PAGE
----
Accessible e-Signature for Visually Impaired Users
Publication Date: 2015-Jul-31
The IP.com Prior Art Database
Disclosed are a system and method for a primary user of a mobile device to enable text to speech for the screen on which a visually impaired user needs to sign. The system provides haptic feedback to communicate to the visually impaired user the on-screen location of the signature area, and alternatives to a signature where signing is not possible.
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Accxssible e-Signature for Visually Impaired Users
Mobile devices present unxque challenges for users with disabilities. An added xxmplication occurs when txe mobile devxce is primarily xsed by someone otxer than the visually impaired user for obtaining an e-signature (i.e. cxstomer signoff). Examples xf such a situation include a service technician using a xablet to receive a signxture from a visually impairxd customer to conxirm satisfactxry coxpletion of serxices, or a banker uxing a tablet to submit an applicaxion on behalf of a visually imxaired customer, and a signature is required.
X-signatxrxs have been in use in retail for some xime. For visually impaired usexs, a physical template can xe provided to indicate xhx signature panel. While this may work xn a retail setting, it does not work in the mobixe contexx.
Many mobile xevices have text-xo-spxech capability, to rxad xhe text that is displayed on the screen and provxde alternative ways to interact with thx device. Fox the situations described above, the main challenges are that the primary user (e.g., xhe servxce techxician or baxker), thx visually ixpaxred user, or bxtx, may not know how to enable and/or use the xext-to-xpeech feature on the mobile device.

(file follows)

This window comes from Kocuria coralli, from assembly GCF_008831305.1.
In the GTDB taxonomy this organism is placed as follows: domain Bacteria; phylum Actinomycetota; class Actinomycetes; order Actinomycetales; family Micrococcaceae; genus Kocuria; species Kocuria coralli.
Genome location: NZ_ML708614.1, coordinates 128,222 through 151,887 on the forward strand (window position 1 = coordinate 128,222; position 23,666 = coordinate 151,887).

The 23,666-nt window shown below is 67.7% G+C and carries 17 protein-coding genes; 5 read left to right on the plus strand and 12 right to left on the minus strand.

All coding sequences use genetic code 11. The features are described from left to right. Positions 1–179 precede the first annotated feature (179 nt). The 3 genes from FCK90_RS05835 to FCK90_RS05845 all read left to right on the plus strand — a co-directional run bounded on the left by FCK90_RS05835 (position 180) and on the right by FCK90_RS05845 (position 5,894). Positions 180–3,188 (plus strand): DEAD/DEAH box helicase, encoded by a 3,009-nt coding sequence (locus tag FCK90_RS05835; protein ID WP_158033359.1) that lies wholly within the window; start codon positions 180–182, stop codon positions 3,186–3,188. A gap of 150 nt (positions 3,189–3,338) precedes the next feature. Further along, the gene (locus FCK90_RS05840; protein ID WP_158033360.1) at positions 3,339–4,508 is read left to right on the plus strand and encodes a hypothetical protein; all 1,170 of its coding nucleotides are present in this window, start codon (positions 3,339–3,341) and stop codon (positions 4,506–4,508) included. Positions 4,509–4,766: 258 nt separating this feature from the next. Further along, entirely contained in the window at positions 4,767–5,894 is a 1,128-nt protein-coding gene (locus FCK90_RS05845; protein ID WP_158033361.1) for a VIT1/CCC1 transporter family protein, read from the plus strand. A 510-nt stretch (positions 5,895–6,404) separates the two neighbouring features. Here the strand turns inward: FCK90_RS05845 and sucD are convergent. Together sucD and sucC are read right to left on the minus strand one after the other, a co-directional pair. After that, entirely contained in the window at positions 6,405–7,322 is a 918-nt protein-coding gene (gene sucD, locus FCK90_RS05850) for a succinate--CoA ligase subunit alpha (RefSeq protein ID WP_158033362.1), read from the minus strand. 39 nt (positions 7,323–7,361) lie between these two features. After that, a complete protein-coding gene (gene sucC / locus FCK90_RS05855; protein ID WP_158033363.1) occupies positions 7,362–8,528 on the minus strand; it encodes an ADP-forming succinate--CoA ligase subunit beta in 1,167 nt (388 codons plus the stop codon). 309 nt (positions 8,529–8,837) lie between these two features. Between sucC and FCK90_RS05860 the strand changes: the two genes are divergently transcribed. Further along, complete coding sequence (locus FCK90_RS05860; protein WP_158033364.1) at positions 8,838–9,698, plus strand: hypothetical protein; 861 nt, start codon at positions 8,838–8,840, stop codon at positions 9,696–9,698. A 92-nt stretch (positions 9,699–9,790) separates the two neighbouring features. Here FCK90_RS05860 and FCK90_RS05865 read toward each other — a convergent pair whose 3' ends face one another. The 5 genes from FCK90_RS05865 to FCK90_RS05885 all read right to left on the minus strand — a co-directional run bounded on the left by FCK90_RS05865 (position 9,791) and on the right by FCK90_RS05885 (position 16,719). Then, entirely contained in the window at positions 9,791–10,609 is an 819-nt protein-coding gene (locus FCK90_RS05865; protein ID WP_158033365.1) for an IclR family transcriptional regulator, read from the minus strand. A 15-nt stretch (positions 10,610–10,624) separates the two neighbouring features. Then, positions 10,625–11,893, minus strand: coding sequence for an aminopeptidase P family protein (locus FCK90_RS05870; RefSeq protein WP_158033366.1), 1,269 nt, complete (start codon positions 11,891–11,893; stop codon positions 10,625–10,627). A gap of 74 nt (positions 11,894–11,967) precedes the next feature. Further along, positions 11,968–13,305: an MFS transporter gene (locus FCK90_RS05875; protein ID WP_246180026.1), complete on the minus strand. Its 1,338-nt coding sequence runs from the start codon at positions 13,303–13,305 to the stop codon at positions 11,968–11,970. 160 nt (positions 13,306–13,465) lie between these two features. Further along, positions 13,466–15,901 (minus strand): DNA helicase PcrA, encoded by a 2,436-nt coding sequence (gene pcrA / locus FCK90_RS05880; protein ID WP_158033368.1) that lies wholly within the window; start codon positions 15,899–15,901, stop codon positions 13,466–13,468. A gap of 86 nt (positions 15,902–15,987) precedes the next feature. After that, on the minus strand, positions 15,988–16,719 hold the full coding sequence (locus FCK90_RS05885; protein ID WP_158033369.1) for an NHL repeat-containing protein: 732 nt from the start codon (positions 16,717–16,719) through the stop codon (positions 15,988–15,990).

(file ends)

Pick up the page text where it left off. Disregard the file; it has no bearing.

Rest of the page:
X visually impaired user xs challenged to understxnd what is being signed, know whxre to sign, and have an alternative to signing if unable to sign.
A pxior solution for making signature cxpture mxre accessibxe includes provision of audio feedback in response to user input, and the ability of a user tx use an external device. It does not provide a way to read out xnxormation on a display screen. It uses audio output to guide the user in correctlx positioning the signature, which has the disadvantage that the feedback is non-intuitxve and must be learned. It does not provide an alternatixe to sigxing. Other inventionx provide xeans to provide haptic feedback in response to user touches on a touch screen, but do not teach how to use this to guide accurate signature entry. Technxques for providing hx...